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    Farmer jailed for failing to register cattle

    NewsWednesday 17 September 2014
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    A farmer from Dorset has been jailed after he failed to register his animals to ensure their movements could be traced as part of animal disease controls. 
     
    Andrew Morris Newsam, 48, was sentenced to 24 weeks in prison at Weymouth Magistrates Court on 11th September 2014.
     
    He pleaded guilty at the trial to breaching the Tuberculosis (England) Order 2007 by not presenting an animal for testing. 
     
    He also pleaded guilty to eight offences under the Cattle Identification Regulations 2007, which related to his failure to register the births and deaths of cattle on his farm. 
     
    An investigation into Mr Newsam’s farm was undertaken by Dorset County Council’s animal health officers who were assisted by a veterinary officer for the Animal Health and Veterinary Laboratories Agency (AHVLA). And it was this investigation that led to the court case. 
     
    Bovine TB, as you are most certainly already aware, is a huge problem in the British farming industry. Due to this, the testing of cattle for Tuberculosis is one of the most important measures in helping prevent the spread of the disease.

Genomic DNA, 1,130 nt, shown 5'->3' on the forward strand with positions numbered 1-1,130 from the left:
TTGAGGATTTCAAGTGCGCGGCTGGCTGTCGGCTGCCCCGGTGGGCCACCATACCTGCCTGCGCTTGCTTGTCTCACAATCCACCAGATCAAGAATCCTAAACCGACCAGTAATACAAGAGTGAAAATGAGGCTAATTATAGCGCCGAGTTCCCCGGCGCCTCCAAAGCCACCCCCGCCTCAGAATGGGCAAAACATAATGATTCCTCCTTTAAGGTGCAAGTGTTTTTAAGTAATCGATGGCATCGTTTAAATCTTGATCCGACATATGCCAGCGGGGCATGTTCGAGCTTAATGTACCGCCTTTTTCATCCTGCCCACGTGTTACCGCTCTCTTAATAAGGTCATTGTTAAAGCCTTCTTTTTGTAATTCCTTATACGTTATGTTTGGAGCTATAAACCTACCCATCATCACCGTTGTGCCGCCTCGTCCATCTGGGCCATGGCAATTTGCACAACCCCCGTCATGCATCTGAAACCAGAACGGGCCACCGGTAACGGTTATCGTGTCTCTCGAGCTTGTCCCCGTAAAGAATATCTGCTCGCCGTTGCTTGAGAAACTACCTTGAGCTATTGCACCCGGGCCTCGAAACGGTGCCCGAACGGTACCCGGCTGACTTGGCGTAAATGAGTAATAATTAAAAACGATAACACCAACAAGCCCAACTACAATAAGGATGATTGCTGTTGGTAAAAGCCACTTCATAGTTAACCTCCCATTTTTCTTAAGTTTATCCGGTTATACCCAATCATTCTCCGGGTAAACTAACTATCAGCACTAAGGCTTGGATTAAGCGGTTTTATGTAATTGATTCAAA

Only tested and disease free animals are allowed to be moved from one location to another. 
     
    Mr Newsam failed to present a calf for testing and claimed, initially, that it was too young to be tested. However, it was subsequently revealed that the animal was over the minimum age of 42 days, meaning that it should have been tested. 
     
    Farmers are required to comply with a range of measures including cattle registration, identification and movement, in conjunction with the Cattle Identification Regulations 2007. 
     
    These rules are in place not just to prevent the spread of bovine TB but also to protect other farm animals against the threat of BSE and foot and mouth disease. 
     
    Mr Newsam had previously pleaded guilty to similar offences in May last year and was handed a suspended 20 week prison sentence. Due to the seven of the more recent charges being of a similar nature, the magistrates revealed that Mr Newsam would have his suspended sentence invoked and would also be handed an additional four weeks imprisonment for a further two charges. 
     
    This is a perfect example of why all farmers and anyone who owns livestock should make sure that they are playing by the rules. It is vital that you register your animals correctly otherwise you may end up in a similar position. 
     
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